Pennsylvania's collegiate coaches take a step toward better pay and job security
Coaching at any level is difficult. However, it is probably most difficult at the college level, where coaches not only have to be good teachers of the game, but must also ensure that their students meet all of the school's academic requirements, be good recruiters and marketers, and have an understanding of NCAA rules. In addition, unless they are coaching one of the big-revenue sports at the Division I level, college coaches are asked to work long hours for little pay, with little or no job security. In fact, since the only job security most coaches have is a year-to-year contract, they are typically only a losing season or two away from losing their job.
This past June, the 320 coaches at the 14 institutions in Pennsylvania's State System of Higher Education joined a union, the Association of Pennsylvania State College and University Faculties. The collective-bargaining agreement, which is believed to be the first involving a group of college coaches, has two main objectives: improve job security and eliminate salary disparity. The agreement guarantees that coaches with more than five years of service will be allowed multiyear "rolling contracts," which can be extended annually. Head coaches will receive a three-year rollover contract, with assistant coaches receiving only a two-year contract. Since rollover contracts call for the contract terms to "roll over" after each year, the head coach will always have three years remaining on his or her contract. Also, since the agreement states that a coach can only be terminated with just cause, schools that terminate a coach's contract without just cause would be required to pay the coach the remaining three years (or, in the case of assistants, two years) of the contract's value. The agreement therefore makes it more expensive to replace coaches.
As for disparity in coaching salaries, the new collective-bargaining agreement establishes provisions for minimum and maximum annual salaries for both head coaches and assistants. The new minimum salary will be $30,000 for head coaches and $25,000 for assistant coaches. In addition, the agreement provides for yearly merit-based raises over the length of the agreement, which award the coaches based on professional involvement on their campuses and for their players' success on the playing field and in the classroom. In order to determine merit, the agreement requires that each coach be evaluated each semester and annually.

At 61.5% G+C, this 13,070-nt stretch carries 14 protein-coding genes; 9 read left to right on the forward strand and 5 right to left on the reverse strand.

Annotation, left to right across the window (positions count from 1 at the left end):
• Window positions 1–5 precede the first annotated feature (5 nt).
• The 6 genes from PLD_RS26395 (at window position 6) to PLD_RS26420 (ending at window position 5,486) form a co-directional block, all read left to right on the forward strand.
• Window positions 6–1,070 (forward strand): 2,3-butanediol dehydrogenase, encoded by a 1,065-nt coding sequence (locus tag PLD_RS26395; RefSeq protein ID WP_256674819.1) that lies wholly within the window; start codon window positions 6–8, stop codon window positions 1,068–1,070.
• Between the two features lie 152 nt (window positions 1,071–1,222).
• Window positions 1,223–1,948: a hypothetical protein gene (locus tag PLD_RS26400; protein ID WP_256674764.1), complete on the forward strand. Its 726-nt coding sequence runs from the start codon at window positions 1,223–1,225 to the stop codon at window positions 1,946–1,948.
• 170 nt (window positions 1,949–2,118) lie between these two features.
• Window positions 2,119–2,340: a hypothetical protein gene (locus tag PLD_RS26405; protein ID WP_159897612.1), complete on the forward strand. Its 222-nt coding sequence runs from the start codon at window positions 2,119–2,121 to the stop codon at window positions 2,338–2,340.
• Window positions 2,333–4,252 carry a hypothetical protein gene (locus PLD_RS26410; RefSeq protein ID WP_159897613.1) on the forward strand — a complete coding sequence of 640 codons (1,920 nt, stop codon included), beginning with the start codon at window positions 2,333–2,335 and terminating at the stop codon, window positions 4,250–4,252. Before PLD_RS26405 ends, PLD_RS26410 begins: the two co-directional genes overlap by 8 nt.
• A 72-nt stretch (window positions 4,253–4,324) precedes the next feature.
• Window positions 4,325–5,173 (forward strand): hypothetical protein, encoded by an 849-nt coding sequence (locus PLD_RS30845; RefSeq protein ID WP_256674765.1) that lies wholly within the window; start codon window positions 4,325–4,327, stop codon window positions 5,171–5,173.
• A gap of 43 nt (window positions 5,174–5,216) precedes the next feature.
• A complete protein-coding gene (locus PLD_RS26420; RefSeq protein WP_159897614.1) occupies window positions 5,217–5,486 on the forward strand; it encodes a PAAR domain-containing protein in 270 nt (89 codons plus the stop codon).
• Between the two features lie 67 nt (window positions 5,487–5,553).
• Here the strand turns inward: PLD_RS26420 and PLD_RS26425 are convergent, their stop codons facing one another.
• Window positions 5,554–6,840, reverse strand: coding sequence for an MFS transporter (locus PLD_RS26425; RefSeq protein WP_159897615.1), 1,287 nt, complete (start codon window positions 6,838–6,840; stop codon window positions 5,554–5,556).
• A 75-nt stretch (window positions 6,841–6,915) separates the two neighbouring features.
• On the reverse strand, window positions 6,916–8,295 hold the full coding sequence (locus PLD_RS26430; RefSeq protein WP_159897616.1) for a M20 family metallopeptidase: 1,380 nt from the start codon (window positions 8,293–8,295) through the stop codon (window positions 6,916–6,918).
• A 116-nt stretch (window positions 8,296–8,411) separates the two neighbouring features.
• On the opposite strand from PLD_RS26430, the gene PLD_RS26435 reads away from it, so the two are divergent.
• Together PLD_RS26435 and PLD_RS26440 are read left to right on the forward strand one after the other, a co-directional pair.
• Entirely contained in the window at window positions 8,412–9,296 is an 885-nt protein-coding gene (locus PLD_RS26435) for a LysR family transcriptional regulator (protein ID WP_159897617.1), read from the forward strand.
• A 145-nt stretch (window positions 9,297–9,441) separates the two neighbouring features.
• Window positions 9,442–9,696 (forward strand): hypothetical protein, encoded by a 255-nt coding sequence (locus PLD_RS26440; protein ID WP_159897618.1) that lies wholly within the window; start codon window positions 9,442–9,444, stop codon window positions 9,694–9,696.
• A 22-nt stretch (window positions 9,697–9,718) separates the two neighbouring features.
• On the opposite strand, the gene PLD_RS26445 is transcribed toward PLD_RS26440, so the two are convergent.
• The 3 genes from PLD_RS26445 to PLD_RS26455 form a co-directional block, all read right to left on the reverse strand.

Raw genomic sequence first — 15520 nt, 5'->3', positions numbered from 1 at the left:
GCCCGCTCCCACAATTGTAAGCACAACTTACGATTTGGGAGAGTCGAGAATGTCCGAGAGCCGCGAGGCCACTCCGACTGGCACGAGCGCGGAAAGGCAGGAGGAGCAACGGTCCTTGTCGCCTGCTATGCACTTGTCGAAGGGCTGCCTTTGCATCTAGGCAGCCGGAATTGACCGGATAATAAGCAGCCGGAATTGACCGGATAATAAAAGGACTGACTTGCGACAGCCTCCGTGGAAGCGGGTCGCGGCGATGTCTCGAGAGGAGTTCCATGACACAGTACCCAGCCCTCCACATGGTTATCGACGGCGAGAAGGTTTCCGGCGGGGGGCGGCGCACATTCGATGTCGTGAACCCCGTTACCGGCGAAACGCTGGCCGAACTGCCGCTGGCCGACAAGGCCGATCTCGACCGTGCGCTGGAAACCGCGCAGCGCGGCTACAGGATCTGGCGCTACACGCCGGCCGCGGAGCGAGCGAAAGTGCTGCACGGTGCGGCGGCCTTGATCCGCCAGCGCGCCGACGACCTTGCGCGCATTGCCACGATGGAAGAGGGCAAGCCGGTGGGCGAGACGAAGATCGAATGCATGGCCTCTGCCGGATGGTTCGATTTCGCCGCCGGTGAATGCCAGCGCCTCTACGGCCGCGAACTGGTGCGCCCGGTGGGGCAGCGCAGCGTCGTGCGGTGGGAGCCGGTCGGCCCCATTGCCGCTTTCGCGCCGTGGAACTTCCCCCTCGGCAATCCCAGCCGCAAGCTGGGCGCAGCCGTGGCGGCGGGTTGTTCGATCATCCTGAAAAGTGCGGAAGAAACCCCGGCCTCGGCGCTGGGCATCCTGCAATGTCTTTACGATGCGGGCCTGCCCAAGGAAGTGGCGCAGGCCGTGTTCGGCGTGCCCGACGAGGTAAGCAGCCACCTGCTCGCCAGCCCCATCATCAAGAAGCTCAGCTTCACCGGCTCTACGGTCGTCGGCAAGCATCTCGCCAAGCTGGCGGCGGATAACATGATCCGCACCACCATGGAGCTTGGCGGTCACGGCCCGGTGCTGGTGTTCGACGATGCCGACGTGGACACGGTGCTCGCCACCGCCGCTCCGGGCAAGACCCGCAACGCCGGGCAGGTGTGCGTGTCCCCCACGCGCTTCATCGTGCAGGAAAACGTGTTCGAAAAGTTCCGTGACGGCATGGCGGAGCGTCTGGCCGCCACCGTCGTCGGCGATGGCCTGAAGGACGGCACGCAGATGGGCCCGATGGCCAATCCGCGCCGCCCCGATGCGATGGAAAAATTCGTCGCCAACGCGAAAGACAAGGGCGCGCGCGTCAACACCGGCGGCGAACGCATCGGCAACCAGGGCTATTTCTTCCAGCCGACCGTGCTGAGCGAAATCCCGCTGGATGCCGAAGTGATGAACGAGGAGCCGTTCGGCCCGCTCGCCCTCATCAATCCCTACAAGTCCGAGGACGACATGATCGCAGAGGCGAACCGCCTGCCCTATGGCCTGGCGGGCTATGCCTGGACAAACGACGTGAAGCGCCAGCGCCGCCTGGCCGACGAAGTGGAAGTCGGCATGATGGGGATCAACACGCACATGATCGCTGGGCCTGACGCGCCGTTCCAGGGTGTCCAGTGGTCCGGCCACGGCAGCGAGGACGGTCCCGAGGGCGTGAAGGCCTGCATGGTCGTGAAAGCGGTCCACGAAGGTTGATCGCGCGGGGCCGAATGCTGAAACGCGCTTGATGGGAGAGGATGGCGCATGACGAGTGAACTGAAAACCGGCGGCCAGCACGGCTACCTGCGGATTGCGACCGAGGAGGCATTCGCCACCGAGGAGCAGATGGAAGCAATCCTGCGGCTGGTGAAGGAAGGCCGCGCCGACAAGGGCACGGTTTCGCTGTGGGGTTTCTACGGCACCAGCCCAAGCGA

Now that the agreement has been approved, there are a number of issues that need to be addressed.
1. IS PENNSYLVANIA UNIQUE? The first question raised by the agreement is whether (as some administrators, coaches and union officials have predicted) it is the start of a national movement, or whether Pennsylvania is so unique that such a union would only work there.
The Pennsylvania State System of Higher Education is distinct in the sense that all of the universities in the system are medium-size regional institutions with very similar sports programs. In addition, all of the schools belong to the same conference (the Pennsylvania State Athletic Conference) and Division II of the National Collegiate Athletic Association, which means they all answer to the same governing bodies. Another important factor is that the union in question represents the approximately 5,500 faculty members in Pennsylvania's state system. Therefore, the system's administrators and university presidents already have a working relationship with the union.